5 ways to improve biodiversity in your garden

I love having biodiversity and wildlife in my garden, I always try and keep the bird feeders topped up and leave a dish of water out during the summer months. I even try and make an effort to create a welcoming refuge for hedgehog hibernation, and on more than one occasion have been tempted to lure the baby foxes into the house and raise them as my own. I know… don’t worry, I’ve never actually done that.

This is all very well and good, but actually the majority of the wildlife activity in my garden was going on right in front of me unseen. There are so many benefits to having a garden with bees, butterflies, and slugs around, but I’d never really thought of them as ‘wildlife’. I assumed every garden had it’s fair share of bugs and didn’t feel bad about mowing the lawn or weeding all of the flower beds.

But then I thought, where does the wildlife go? If there’s no food for them or places to live, it could have a huge effect on the mammal wildlife around me too. I didn’t realise but the weeds I’d dug out were a paradise to small insects, the ‘unruly’ flowers provided food for bees, the ‘piles of rubbish’ was a hotel for beetles.

It may have been lockdown kicking in, either that or I was watching too much Gardeners World, but I decided to make my garden into a bug-haven. I wanted to boost the biodiversity and do my bit for the bees.

  • I went online and bought a cheap bag of wildflower seeds and scattered them in three flowerbeds. They’re really easy to grow and can be so beautiful once you’ve created your mini meadow, and think of all that pollen you’re creating for the bees and butterflies (solidarity with the hay-fever sufferers there but don’t worry, just put a pair of goggles on and look at the pretty flowers)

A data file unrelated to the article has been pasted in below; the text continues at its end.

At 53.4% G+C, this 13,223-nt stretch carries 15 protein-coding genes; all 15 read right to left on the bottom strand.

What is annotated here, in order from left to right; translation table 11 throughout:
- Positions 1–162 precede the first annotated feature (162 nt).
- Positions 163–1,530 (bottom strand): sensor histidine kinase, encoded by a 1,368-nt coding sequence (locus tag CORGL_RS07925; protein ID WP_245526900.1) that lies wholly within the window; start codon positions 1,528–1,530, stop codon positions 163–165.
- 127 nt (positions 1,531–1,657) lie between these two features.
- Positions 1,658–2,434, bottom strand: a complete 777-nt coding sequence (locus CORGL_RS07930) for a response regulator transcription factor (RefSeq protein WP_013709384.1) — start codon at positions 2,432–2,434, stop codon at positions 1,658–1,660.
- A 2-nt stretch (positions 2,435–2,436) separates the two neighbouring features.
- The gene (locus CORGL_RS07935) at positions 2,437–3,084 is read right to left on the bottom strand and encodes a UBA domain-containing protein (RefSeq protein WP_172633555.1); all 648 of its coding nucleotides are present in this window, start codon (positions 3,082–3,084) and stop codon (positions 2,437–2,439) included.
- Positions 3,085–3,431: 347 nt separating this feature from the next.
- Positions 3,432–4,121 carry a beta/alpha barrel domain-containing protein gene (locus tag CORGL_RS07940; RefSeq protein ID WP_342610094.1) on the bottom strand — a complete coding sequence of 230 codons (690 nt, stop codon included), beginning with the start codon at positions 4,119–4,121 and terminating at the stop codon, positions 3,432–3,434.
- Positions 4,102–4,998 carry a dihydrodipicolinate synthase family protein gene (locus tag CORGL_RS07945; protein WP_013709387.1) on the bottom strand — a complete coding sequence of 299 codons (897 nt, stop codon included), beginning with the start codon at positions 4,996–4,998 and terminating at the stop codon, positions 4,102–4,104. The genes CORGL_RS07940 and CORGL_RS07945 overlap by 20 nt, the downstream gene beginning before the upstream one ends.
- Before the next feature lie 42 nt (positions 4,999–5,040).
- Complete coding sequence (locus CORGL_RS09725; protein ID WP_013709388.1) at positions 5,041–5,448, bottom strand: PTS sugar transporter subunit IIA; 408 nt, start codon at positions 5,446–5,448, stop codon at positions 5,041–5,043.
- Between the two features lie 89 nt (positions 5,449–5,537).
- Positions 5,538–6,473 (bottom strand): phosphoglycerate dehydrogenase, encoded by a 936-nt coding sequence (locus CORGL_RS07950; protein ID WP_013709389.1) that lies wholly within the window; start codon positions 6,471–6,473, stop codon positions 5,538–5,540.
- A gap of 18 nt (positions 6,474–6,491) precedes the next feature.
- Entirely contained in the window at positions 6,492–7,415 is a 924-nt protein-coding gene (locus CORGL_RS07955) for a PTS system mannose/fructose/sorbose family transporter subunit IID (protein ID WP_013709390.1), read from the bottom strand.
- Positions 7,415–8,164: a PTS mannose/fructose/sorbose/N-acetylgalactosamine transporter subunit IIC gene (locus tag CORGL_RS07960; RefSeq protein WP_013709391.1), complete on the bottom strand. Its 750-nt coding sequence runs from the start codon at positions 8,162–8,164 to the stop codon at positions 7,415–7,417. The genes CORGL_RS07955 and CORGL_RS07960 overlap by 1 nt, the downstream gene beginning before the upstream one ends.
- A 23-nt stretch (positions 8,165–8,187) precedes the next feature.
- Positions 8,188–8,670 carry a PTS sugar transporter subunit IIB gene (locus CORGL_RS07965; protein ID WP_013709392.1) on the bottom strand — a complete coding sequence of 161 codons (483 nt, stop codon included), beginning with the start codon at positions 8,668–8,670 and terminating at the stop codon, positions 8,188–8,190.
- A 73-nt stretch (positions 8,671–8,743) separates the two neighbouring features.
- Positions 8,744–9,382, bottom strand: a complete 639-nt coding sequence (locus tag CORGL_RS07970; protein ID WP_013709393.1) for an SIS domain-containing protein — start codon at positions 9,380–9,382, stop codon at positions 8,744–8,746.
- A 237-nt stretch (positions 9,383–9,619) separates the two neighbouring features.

• I also grew out some of my ‘weeds’, usually I’d rip them all up at the first sight but ones that would grow and flower, I just decided to keep – the bees are mad for them and there are loads of shades of purples, blues, and yellows. (Obviously there are still the true baddies, I remove bindweed for example).

  • Something I hadn’t thought of was how I use my compost bin – to me it’s a stinky food bin but to most of the things living in your garden, it’s a five-star hotel with a tennis court on the roof, a free bar, and their very own private pool… with unlimited crisps. I took a good look in there and it’s thriving. Worms, ants, a few caterpillars, were munching away happily enough, and when you think about it, it’s a win-win. They get snacks, I get compost. I’d probably prefer snacks, but there we go.

  • I made a really small (and in the grand scheme of things, quite pathetic) pond. You can too. All you need is an old container, fill it with water and decorate it with rocks, bricks, and twigs. It’s also super important to keep a little ramp to go in and out too for access. After only a week there’s algae growing there and the birds are using it to drink from.

  • I left a pile of small twigs and feathers I found around the garden in a pile for the birds to pick for their nests. You can also use untreated dog hair for this (so nothing with flea solution), but never human hair. Because our hair is longer and thinner it can wrap around bird legs and the shampoo and hair product isn’t good for them either.

So right now, I’m pretty much a few tigers short of Carole Baskin. I’ve created a little haven right under my nose just by using materials already in the garden and in my house, in fact there’s an actual ‘buzz’ out there now that wasn’t there before. Biodiversity in your garden is so important, not just for the smaller creatures, but for the birds and other mammals who use it too.

Take a look at how we’re using biodiversity.